Bradley Merrill Thompson Quoted in “FDA Looks to Restrict Older Predicate Devices, Introduce New Regulatory Pathway”

MobiHealthNews

Bradley Merrill Thompson, Member of the Firm in the Health Care & Life Sciences practice, in the firm’s Washington, DC, office, was quoted in MobiHealthNews, in “FDA Looks to Restrict Older Predicate Devices, Introduce New Regulatory Pathway,” by Dave Muoio.

Following is an excerpt:

Yesterday, the FDA announced in a press release that it is eyeing potential updates to the agency’s 510(k) clearance pathway for medical devices. These could include a requirement for more modern predicate devices as well as objective safety and performance criteria during regulatory submission. …

Bradley Merrill Thompson, a lawyer at Epstein, Becker & Green who counsels on FDA regulatory issues, described Gottlieb and Shuren’s statement as the latest in “a very troubling pattern” of the FDA acting beyond its scope. In an email to MobiHealthNews, he explained that phasing out old devices would be “essentially forcing companies to innovate regardless of whether the marketplace perceives a need,” thereby driving healthcare costs with unnecessary R&D.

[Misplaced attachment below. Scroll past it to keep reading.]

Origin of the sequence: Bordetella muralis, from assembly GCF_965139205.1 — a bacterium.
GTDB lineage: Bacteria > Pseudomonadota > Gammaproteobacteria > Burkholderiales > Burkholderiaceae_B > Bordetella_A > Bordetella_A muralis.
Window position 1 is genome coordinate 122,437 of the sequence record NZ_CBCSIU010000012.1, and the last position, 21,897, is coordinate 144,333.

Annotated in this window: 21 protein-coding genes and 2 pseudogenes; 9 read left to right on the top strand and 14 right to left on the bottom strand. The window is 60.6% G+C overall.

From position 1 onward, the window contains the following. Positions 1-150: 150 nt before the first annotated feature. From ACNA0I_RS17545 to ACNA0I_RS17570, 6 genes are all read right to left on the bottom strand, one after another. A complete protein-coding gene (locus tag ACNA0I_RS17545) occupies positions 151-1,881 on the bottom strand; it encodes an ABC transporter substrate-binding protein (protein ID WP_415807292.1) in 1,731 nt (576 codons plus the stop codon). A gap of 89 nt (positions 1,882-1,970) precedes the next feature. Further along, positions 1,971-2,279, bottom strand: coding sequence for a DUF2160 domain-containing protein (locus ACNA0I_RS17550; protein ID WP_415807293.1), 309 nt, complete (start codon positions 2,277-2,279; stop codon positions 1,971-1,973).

“Frankly, I think that spurring innovation typically out to be led by the marketplace,” he wrote. “In other words, users are in the best position to demand innovation, and reward it with customer loyalty. Regulators prevent downside risk, but upside innovation is generally the product of the marketplace. FDA has not made the case that for some reason the marketplace cannot operate effectively to encourage innovation, and that the lack of innovation is actually causing the problem.”

Thompson also noted that if the agency truly believes that new regulatory efforts are necessary to drive the market, it would need to make a case to Congress for an update to the Medical Device Regulation Act of 1976 rather than act on its own.

“The 1976 statute is very clear, and FDA can’t simply ignore it,” he wrote. “If FDA wants to change the statute, then to Congress they should go. Congress in turn could bring together all of the various stakeholders including patients, healthcare professionals and medical device manufacturers to talk about the … need and the best way to do this. FDA has no mandate to do this on its own.”